So Saint Paul tells us, You need endurance to do the Will of God and to obtain what He promised. We are going to have the opportunity to do exactly this, and it is coming upon us rather soon. If we are not ready, we are going to do exactly what Saint Paul warns us of. In quoting the Old Testament, he says, My just one shall live by faith, and if he draws back I take no pleasure in him. Just look around at what is happening to person after person after person: they are drawing back. They do not want to live the faith. It is getting too difficult. There is too much suffering. The evil around us is growing exponentially day by day by day, and people are falling away because they do not endure, because they are unwilling to accept the suffering, because they have no prayer life and therefore they fall away because there is no depth.

 

This is something we are going to have to deal with, and each one of us needs to make sure we are doing everything we can. God will take care of the rest. The Lord is going to allow the suffering. He is going to allow the trials and the persecutions and the tribulations and the difficulties and whatever else it is going to require for us to become holy. Now the question is, do we want it? We want it as long as it is fun, as long as we can go to prayer and have all kinds of consolations and say, “Oh, it’s just so wonderful. I have this emotional experience when I go to prayer, and, oh, it feels so good!” That is not what prayer is all about. But when it is not all gushy and warm and fuzzy, well, then we do not want to go pray because it is not pleasant, because it hurts, because it is dry and dark and painful and difficult. The same is true with being Catholic these days. As long as you can go to church and strum a guitar and sing happy songs, hey, we can be entertained; it is fun. That is not being Catholic. That is not what the worship of God is all about. But when we are made to suffer, when our faith is tested, it is not going to be warm and fuzzy anymore. If we are not accustomed to doing our part in prayer and seeking the grace to persevere, we are not going to make it. So we need to make sure that we are doing what we can. God will take care of the rest, but the way God takes care of it is not only to provide the grace but to provide the suffering. And if we do not want the suffering, then we do not want Jesus Christ.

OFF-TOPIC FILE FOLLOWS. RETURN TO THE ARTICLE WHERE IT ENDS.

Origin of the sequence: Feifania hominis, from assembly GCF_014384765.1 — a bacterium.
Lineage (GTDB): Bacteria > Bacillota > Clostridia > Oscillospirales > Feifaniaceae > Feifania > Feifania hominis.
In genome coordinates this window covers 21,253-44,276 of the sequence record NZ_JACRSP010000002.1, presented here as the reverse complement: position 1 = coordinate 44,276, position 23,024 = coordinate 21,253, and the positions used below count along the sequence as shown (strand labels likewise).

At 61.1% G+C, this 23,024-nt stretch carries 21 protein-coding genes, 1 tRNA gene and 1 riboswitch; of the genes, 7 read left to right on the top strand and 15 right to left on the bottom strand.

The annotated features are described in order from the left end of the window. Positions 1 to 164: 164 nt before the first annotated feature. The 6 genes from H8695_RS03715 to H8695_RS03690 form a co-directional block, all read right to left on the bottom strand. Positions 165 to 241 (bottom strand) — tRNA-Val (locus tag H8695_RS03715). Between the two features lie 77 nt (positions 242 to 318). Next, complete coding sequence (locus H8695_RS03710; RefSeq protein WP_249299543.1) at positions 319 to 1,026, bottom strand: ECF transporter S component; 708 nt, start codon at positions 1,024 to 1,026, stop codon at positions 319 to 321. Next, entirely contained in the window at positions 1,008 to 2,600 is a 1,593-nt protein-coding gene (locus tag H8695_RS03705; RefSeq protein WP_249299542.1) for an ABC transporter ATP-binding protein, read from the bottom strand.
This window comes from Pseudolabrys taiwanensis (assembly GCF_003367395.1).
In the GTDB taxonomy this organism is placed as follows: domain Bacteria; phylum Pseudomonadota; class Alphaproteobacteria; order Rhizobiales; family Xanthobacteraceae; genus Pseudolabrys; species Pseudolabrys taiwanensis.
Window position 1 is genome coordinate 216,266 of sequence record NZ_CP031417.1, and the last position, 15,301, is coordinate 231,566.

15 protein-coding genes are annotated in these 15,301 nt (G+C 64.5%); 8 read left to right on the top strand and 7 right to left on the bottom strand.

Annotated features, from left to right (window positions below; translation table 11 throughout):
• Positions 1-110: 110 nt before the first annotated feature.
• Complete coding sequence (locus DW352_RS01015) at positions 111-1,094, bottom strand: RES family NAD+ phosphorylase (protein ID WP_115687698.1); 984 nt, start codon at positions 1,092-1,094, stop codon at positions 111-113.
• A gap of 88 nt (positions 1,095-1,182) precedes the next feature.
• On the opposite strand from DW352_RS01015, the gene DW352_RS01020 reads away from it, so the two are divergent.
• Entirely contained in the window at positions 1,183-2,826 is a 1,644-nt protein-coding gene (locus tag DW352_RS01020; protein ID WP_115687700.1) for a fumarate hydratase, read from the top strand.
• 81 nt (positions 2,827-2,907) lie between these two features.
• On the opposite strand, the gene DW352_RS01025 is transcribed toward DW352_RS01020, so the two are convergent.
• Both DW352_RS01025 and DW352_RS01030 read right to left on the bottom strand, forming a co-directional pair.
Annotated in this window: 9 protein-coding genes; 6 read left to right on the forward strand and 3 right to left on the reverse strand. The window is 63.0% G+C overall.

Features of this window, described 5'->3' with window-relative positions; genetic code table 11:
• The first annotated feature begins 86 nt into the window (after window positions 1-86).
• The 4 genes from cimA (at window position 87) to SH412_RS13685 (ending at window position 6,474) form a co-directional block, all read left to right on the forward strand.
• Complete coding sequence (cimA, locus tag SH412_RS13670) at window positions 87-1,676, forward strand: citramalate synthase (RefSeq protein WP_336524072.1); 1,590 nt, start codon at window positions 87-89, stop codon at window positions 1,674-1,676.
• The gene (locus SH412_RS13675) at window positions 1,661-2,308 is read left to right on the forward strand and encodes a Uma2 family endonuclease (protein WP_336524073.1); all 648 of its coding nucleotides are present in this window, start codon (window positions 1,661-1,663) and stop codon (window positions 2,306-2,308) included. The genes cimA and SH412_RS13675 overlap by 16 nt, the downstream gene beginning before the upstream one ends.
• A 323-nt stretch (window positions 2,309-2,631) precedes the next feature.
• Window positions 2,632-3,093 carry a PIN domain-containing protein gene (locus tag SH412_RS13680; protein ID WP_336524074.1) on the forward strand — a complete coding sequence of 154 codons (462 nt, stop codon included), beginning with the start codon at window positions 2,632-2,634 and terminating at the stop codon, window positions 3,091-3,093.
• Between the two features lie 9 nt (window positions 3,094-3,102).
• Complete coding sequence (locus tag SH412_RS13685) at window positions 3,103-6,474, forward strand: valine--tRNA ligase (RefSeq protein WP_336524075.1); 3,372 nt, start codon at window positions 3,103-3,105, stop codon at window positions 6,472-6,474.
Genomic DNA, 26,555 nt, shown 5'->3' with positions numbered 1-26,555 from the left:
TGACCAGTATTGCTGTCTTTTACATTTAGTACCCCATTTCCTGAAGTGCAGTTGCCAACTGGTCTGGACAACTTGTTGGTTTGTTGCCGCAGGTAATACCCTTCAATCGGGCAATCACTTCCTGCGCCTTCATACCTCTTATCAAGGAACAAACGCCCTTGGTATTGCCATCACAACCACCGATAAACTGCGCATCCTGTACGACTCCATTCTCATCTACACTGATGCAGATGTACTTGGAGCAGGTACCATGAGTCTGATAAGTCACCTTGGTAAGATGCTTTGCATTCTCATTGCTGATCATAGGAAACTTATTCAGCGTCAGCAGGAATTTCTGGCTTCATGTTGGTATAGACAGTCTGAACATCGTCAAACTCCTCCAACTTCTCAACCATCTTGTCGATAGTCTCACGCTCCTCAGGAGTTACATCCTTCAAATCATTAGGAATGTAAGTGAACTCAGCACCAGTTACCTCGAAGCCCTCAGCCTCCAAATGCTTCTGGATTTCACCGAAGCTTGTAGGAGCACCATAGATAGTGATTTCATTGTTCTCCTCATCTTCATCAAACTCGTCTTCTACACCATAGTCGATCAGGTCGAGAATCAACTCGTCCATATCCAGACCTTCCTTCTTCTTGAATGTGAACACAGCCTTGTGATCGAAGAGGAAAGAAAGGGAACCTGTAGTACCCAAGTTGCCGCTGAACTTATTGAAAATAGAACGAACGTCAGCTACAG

If we are truly going to live the Christian life then – thanks be to God! – we are going to have the opportunity to prove it because we have not had that opportunity in our lives and it has really been a long time for most Christian people. Those in Africa and those in some of the Asian countries have suffered for their faith; they have proven themselves. We have been able to be pretty wimpy Catholics, but the day is soon at hand when that will no longer be the case. And then we have a choice to make. Do we want to be social Catholics? Do we want to be warm, fuzzy Christians? Or do we want to be real Catholics who unite themselves with Jesus Christ and who are going to persevere to the end? The Lord is going to provide the grace, are we willing to accept it? Are we willing to dispose ourselves to receive it? He will take care of His part; we have to take care of ours. Our part is not that difficult. It is to pray, it is to open the heart, it is to allow the Lord to take care of what is planted there so that the kingdom of God through suffering will grow and produce great fruit.

 

*  This text was transcribed from the audio recording of a homily by Father Robert Altier with minimal editing.